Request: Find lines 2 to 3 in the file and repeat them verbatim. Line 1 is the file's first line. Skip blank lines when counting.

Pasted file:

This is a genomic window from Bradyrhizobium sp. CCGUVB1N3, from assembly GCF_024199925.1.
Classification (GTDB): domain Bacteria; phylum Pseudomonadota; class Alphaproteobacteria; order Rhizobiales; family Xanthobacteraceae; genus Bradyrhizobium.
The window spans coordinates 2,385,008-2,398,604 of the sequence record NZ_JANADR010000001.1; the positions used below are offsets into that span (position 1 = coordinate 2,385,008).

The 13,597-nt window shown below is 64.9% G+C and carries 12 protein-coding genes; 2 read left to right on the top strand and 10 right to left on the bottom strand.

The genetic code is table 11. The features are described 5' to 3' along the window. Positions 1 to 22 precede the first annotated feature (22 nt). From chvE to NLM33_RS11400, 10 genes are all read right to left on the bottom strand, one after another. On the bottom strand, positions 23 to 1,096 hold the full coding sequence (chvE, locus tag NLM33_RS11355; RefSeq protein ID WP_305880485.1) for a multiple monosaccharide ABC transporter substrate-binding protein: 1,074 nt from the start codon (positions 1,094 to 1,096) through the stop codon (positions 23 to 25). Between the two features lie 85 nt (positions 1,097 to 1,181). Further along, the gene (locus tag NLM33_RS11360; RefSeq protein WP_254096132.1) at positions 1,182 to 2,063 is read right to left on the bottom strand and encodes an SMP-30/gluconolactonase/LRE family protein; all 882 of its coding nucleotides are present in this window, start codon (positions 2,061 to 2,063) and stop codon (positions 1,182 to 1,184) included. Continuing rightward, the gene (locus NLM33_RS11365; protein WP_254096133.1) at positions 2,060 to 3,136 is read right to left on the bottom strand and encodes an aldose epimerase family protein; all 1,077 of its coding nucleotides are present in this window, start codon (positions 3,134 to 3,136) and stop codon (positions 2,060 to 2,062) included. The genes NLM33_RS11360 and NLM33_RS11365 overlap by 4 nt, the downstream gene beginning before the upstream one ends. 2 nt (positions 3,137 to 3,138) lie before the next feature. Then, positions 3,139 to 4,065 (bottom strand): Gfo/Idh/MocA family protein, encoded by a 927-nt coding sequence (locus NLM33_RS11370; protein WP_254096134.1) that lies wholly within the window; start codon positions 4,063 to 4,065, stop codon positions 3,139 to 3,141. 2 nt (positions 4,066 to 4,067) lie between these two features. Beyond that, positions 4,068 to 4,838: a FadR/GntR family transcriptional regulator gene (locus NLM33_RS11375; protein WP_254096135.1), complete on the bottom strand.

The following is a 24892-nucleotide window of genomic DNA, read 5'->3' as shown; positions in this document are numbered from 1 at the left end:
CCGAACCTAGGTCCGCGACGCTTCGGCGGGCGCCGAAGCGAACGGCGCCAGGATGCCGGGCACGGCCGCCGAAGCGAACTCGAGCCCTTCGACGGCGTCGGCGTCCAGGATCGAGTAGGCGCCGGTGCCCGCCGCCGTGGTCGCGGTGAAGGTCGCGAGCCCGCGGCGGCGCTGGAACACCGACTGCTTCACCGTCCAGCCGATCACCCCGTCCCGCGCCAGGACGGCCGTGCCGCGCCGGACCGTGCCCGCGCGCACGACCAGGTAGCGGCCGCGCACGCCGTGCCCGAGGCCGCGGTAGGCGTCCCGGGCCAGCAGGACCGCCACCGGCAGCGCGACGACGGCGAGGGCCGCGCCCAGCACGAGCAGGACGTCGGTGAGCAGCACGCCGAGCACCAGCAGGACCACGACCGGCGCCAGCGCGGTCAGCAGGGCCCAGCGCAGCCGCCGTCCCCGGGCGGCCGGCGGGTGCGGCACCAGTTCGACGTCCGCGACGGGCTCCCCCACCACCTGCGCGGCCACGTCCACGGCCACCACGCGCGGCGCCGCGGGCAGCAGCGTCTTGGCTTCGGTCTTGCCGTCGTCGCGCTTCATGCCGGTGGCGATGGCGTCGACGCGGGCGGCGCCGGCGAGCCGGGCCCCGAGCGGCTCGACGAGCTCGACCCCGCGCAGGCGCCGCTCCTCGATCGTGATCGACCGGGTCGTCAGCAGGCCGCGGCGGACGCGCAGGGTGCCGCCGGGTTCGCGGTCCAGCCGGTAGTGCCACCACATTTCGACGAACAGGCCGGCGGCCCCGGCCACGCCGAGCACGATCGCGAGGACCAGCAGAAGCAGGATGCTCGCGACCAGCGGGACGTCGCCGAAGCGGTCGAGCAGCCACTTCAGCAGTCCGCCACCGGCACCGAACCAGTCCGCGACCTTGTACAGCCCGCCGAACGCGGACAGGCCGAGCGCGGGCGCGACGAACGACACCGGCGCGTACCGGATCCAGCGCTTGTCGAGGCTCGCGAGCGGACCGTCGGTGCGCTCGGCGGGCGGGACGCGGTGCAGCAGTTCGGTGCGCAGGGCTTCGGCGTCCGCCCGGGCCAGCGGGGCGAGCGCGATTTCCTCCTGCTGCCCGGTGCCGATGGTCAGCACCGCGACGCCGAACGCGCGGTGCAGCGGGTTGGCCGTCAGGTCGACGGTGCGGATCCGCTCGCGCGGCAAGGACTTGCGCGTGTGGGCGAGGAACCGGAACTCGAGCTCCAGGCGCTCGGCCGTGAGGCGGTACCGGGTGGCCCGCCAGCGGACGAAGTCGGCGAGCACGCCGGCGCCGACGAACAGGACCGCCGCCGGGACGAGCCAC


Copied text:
Classification (GTDB): domain Bacteria; phylum Pseudomonadota; class Alphaproteobacteria; order Rhizobiales; family Xanthobacteraceae; genus Bradyrhizobium.
The window spans coordinates 2,385,008-2,398,604 of the sequence record NZ_JANADR010000001.1; the positions used below are offsets into that span (position 1 = coordinate 2,385,008).